NASHVILLE, Tenn. (WTVF) — The tornado warning system in Davidson County began receiving upgrades on Thursday after the Metro government allocated money to improve the system earlier this year.
The new system is a polygonal system, which will allow tornado sirens to only be alarmed in areas that fall under a tornado warning, which many believe is a big improvement on how the system has worked for years.
“The way it stood for all these years is if there was a tornado in Antioch, tornado sirens in Bellevue and Goodlettsville have gone off, and not only does that inconvenience people, but they stop paying attention to tornado sirens," Metro Council member Dave Rosenberg said. "Our county is over 500 square miles, and it just doesn’t make sense for it to be all or nothing.”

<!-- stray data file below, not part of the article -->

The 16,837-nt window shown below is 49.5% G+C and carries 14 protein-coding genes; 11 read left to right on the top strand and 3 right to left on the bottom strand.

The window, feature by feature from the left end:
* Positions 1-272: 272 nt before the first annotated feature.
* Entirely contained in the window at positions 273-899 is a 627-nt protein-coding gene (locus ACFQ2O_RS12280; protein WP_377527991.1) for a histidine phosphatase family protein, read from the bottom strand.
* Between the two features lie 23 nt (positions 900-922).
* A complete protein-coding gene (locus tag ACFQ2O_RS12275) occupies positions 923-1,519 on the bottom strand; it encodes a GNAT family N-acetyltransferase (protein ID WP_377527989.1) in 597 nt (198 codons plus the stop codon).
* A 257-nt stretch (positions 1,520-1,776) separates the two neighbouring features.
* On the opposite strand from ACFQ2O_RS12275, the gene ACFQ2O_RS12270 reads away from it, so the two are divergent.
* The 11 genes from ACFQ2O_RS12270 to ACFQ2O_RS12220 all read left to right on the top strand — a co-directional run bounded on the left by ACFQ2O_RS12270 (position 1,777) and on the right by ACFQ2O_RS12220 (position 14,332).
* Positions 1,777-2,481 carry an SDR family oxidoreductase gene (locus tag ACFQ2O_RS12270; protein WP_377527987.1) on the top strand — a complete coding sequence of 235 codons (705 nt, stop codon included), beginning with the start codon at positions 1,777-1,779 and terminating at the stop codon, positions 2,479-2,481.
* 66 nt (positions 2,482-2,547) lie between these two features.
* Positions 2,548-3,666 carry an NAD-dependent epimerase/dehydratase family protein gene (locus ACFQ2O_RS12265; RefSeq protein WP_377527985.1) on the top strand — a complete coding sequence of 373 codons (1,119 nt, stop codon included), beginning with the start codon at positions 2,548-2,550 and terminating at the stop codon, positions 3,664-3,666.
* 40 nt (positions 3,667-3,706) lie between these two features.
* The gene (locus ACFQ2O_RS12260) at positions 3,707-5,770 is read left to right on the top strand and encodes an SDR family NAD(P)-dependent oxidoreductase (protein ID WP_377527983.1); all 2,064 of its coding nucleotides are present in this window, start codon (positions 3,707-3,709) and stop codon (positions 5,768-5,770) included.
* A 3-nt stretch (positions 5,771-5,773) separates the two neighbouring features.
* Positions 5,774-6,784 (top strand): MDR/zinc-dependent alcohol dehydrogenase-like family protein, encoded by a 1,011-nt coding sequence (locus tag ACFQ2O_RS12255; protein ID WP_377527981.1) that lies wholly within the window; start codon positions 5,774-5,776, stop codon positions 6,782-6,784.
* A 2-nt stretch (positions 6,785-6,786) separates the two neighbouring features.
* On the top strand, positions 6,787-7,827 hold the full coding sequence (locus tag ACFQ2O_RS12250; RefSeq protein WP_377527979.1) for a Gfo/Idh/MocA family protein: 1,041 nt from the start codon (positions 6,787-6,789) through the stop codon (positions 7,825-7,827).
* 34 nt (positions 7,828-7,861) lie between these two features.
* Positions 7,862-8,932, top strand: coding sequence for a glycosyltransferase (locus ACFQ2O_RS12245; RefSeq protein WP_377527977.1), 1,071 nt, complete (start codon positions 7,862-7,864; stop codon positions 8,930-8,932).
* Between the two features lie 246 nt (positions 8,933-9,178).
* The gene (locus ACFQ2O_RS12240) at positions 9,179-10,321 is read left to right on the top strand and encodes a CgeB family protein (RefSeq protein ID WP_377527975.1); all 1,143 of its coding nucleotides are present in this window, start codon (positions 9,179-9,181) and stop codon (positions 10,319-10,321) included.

Metro first installed tornado sirens in 2003, and at that time, weather warnings issued by the National Weather Service were for the entire county. Over the years weather forecasting technology improved, and warnings were able to be given for specific parts of the county.
The sirens continuing to sound county-wide made them less effective in some people's eyes, as some people didn't take the warnings seriously knowing they weren't in their area.
“It’s really important that everybody have the confidence that the tornado system is telling them something important," Rosenberg explained. “Under the new system, when you hear a siren, you go and you take action immediately. You don’t need to wonder if that’s something on the other end of the county.”
During the upgrade of the existing poles, the sirens will have to be tested individually at each site, which could result in up to a 15 second siren. Once all of the existing sites are updated, twenty new sirens will be added to the system to expand the footprint into more rural areas of Davidson County.
The new system is expected to be operational in early 2020.